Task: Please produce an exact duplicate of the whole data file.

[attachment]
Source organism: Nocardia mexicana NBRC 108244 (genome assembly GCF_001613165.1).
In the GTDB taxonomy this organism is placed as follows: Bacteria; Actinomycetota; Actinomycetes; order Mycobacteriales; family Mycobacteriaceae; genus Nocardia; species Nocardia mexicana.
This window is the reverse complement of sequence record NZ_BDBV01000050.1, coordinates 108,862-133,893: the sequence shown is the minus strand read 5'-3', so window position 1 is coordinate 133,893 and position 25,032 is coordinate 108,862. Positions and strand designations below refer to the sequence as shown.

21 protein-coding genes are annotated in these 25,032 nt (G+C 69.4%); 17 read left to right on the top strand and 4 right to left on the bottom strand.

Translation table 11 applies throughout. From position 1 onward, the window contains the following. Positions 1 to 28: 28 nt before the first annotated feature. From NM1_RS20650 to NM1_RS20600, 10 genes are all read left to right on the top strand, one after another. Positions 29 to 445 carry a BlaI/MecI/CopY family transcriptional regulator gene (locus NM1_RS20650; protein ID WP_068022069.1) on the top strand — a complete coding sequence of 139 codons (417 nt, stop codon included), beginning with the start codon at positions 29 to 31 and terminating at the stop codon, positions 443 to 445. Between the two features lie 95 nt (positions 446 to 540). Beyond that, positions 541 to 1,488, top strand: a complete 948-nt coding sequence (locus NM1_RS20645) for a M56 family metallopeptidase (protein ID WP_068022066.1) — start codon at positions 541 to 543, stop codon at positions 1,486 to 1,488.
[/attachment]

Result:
Source organism: Nocardia mexicana NBRC 108244 (genome assembly GCF_001613165.1).
In the GTDB taxonomy this organism is placed as follows: Bacteria; Actinomycetota; Actinomycetes; order Mycobacteriales; family Mycobacteriaceae; genus Nocardia; species Nocardia mexicana.
This window is the reverse complement of sequence record NZ_BDBV01000050.1, coordinates 108,862-133,893: the sequence shown is the minus strand read 5'-3', so window position 1 is coordinate 133,893 and position 25,032 is coordinate 108,862. Positions and strand designations below refer to the sequence as shown.

21 protein-coding genes are annotated in these 25,032 nt (G+C 69.4%); 17 read left to right on the top strand and 4 right to left on the bottom strand.

Translation table 11 applies throughout. From position 1 onward, the window contains the following. Positions 1 to 28: 28 nt before the first annotated feature. From NM1_RS20650 to NM1_RS20600, 10 genes are all read left to right on the top strand, one after another. Positions 29 to 445 carry a BlaI/MecI/CopY family transcriptional regulator gene (locus NM1_RS20650; protein ID WP_068022069.1) on the top strand — a complete coding sequence of 139 codons (417 nt, stop codon included), beginning with the start codon at positions 29 to 31 and terminating at the stop codon, positions 443 to 445. Between the two features lie 95 nt (positions 446 to 540). Beyond that, positions 541 to 1,488, top strand: a complete 948-nt coding sequence (locus NM1_RS20645) for a M56 family metallopeptidase (protein ID WP_068022066.1) — start codon at positions 541 to 543, stop codon at positions 1,486 to 1,488.